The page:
There are a number of problems that arise with some layers that may be seen as less consistent and may overkill. For example, (xii) the obligations with checked and unchecked baggage (Stewart & Mueller, 2013). In addition, (xiii) transportation security inspectors may be hard to distinguish from TSOs and other screening officers that are present. The more fragmented the layers, the more difficult it can be to identify the cost effectiveness of the additional layer (Stewart & Mueller, 2013). However, additional layers, such as (xiv) random employee screening; and (xv) bomb appraisal officers. These obligations indicate that it is necessary to ensure that passengers alone are not screened, but also employees and the general public and other persons that may enter the airport (Stewart & Mueller, 2013). The implication is that cost effectiveness of security measures may need different levels and may overlap, but it is essential that additional layers have a clearly identified purpose.

One of the most debated areas of the layers of security are inflight measures (Stewart & Mueller, 2013). These measures include: (xvi) passenger resistance; (xvii) trained flight crew; and (xviii) hardened cockpit doors (Stewart & Mueller, 2013). These measures are identified as the most effective, because they provide an application that is based upon security measures to ensure that the airplane has safety measures in place to prevent hijacking and appropriate resistance (Stewart & Mueller, 2013). There are three additional elements that are present, which are (xix) Federal Air Marshalls (FAMs); (xx) law enforcement officers; and (xxi) Federal Flight Deck Officers (FFDOs). These three elements seem to unnecessarily overlap with each other, which indicate that there is a framework in place that does not delineate between the different roles that these individuals play (Stewart & Mueller, 2013). For example, FAMs are seen as non-cost effective, especially when there are potentially other player on board (Stewart & Mueller, 2013). The implication is that it is necessary to develop a singular team to ensure that there is a framework in place to strategically implement a cost-effective monitoring of the airways (Stewart & Mueller, 2013).

Proportionality in Safety and Security Measures:
The impact of the security measures have to be fully understood because they are invasive into the rights and freedoms of the users of airports and airlines (Blalock et al, 2007). This means that a tradeoff is present, which has to be sufficiently justified (Bruck et al, 2010). The justification to airline users means that it is necessary to ensure that the measures are cost effective without unnecessary incursions into the rights and liberties of airline users (Bruck et al, 2010). The links between the freedoms of individuals, cost-effectiveness and proportionate security responses are inextricably linked. The requirement to have a proportionate response to civil liberties ensures that the most effective measures are in place. The 21 layers of airport security highlight the problems that are present with the current framework, because security has become ineffective (Stewart & Mueller, 2013).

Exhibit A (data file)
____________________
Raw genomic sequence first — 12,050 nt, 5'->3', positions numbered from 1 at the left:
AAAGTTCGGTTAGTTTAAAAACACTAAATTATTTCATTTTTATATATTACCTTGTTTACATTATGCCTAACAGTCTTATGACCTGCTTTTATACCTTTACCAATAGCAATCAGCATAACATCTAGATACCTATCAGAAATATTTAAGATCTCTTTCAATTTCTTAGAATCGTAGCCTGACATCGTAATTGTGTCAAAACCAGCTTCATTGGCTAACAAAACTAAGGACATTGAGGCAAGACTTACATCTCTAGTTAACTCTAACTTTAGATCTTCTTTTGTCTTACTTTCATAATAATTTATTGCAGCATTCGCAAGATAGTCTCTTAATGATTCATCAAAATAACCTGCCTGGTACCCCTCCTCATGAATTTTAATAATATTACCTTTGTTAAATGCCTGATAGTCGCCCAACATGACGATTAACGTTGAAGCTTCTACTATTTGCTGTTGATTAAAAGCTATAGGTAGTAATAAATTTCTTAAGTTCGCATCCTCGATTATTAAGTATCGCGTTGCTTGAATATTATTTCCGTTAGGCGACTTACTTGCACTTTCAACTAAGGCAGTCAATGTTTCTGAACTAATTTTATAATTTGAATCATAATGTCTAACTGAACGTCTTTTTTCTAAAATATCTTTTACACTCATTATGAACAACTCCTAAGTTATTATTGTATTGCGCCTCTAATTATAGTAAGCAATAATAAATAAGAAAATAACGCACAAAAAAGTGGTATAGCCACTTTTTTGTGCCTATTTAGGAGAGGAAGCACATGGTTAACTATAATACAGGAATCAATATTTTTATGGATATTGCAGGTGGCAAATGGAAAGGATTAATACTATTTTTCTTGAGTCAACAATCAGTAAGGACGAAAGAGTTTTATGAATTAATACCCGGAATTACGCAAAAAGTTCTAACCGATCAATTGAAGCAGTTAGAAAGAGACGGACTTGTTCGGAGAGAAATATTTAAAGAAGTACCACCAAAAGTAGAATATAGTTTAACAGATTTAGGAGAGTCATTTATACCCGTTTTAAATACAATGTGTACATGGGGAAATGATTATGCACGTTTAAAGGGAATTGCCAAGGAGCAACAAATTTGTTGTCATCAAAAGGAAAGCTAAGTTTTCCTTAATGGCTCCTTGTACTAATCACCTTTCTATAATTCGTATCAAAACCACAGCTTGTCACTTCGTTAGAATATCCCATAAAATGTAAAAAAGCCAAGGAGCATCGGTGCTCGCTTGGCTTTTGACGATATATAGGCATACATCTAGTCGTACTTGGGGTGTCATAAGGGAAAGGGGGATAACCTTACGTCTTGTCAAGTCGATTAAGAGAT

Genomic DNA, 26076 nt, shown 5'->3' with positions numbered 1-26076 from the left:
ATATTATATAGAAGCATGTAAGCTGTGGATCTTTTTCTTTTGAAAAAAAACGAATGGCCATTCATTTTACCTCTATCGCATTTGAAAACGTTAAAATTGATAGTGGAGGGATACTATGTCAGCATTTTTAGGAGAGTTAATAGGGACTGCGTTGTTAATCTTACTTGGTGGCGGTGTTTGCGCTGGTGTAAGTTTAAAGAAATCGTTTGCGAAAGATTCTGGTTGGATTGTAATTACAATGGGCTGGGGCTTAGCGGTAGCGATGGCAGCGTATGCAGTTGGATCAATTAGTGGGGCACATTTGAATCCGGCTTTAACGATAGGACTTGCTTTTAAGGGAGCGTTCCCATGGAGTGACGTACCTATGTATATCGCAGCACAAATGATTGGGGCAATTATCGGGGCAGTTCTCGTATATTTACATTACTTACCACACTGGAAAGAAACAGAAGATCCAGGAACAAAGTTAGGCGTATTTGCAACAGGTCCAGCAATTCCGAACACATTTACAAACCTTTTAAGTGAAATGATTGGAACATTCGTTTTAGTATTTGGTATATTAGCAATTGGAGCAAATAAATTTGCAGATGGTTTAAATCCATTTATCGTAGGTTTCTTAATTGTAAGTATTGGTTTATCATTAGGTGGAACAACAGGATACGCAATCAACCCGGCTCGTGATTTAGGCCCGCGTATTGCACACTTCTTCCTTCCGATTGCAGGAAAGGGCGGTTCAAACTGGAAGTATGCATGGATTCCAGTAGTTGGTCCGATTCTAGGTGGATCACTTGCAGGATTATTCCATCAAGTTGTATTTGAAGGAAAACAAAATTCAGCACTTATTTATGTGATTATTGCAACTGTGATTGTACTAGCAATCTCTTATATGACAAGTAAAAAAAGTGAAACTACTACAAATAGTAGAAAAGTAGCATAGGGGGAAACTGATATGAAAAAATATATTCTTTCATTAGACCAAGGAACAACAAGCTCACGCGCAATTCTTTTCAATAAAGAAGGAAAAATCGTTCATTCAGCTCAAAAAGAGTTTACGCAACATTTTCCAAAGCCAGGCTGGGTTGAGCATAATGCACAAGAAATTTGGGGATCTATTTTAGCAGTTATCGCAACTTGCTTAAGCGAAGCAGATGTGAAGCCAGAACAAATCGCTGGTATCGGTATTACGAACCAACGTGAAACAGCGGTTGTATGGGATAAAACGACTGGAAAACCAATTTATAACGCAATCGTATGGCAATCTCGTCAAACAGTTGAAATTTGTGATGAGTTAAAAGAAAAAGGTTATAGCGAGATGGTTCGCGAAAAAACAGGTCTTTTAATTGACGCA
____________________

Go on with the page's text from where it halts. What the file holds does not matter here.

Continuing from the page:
In addition, by having too many layers of security there will be a framework that needs to be developed that brings together cost effectiveness, the security of the airways and airports and the rights of airport and airline users (Stewart & Mueller, 2013). The development of new technology can be a route to ensure that a better security framework is in place. The use of body scanners in the UK has been identified as a cost-effective and acceptable route of ensuring airline and airport security (Mitchener-Nissen et al, 2012). Mitchener-Nissen et al (2012) highlight that in a study with airline passengers, there is a preference to a full body scan than a pat down and other measures. Although, the full body scan may be collecting more information and data from the individual (i.e. it is more invasive). It is seen as more preferable because there is not actual physical invasiveness (Mitchener-Nissen et al, 2012). Consequently, the use of new methods that are based on intelligence or investigation of the individual at an arm’s length then there is greater acceptance of the measures (Mitchener-Nissen et al, 2012).